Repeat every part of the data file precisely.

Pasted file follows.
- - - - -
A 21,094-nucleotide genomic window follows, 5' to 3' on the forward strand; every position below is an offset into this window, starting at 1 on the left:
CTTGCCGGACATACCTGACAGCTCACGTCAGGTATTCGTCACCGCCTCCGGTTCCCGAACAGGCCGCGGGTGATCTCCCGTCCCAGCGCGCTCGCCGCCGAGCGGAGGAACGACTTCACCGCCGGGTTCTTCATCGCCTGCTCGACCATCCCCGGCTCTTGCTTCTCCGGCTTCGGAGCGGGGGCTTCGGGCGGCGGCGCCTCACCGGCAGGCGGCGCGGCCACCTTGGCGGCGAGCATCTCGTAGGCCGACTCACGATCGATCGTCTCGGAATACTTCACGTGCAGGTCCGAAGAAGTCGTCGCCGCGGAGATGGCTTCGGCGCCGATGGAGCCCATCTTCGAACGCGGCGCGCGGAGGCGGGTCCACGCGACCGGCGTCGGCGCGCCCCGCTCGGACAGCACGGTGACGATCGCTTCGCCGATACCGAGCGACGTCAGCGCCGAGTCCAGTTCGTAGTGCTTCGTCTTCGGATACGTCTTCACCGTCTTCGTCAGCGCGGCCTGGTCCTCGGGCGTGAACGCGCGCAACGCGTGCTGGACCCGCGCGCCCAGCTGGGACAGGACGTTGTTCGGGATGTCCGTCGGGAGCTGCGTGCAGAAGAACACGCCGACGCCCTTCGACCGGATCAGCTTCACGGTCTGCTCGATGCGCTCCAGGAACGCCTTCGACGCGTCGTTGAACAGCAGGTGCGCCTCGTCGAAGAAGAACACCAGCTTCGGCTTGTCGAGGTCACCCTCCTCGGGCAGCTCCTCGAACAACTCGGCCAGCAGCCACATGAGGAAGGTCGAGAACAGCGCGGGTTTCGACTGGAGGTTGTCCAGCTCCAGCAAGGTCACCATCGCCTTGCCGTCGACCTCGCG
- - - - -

A 21,094-nucleotide genomic window follows, 5' to 3' on the forward strand; every position below is an offset into this window, starting at 1 on the left:
CTTGCCGGACATACCTGACAGCTCACGTCAGGTATTCGTCACCGCCTCCGGTTCCCGAACAGGCCGCGGGTGATCTCCCGTCCCAGCGCGCTCGCCGCCGAGCGGAGGAACGACTTCACCGCCGGGTTCTTCATCGCCTGCTCGACCATCCCCGGCTCTTGCTTCTCCGGCTTCGGAGCGGGGGCTTCGGGCGGCGGCGCCTCACCGGCAGGCGGCGCGGCCACCTTGGCGGCGAGCATCTCGTAGGCCGACTCACGATCGATCGTCTCGGAATACTTCACGTGCAGGTCCGAAGAAGTCGTCGCCGCGGAGATGGCTTCGGCGCCGATGGAGCCCATCTTCGAACGCGGCGCGCGGAGGCGGGTCCACGCGACCGGCGTCGGCGCGCCCCGCTCGGACAGCACGGTGACGATCGCTTCGCCGATACCGAGCGACGTCAGCGCCGAGTCCAGTTCGTAGTGCTTCGTCTTCGGATACGTCTTCACCGTCTTCGTCAGCGCGGCCTGGTCCTCGGGCGTGAACGCGCGCAACGCGTGCTGGACCCGCGCGCCCAGCTGGGACAGGACGTTGTTCGGGATGTCCGTCGGGAGCTGCGTGCAGAAGAACACGCCGACGCCCTTCGACCGGATCAGCTTCACGGTCTGCTCGATGCGCTCCAGGAACGCCTTCGACGCGTCGTTGAACAGCAGGTGCGCCTCGTCGAAGAAGAACACCAGCTTCGGCTTGTCGAGGTCACCCTCCTCGGGCAGCTCCTCGAACAACTCGGCCAGCAGCCACATGAGGAAGGTCGAGAACAGCGCGGGTTTCGACTGGAGGTTGTCCAGCTCCAGCAAGGTCACCATCGCCTTGCCGTCGACCTCGCG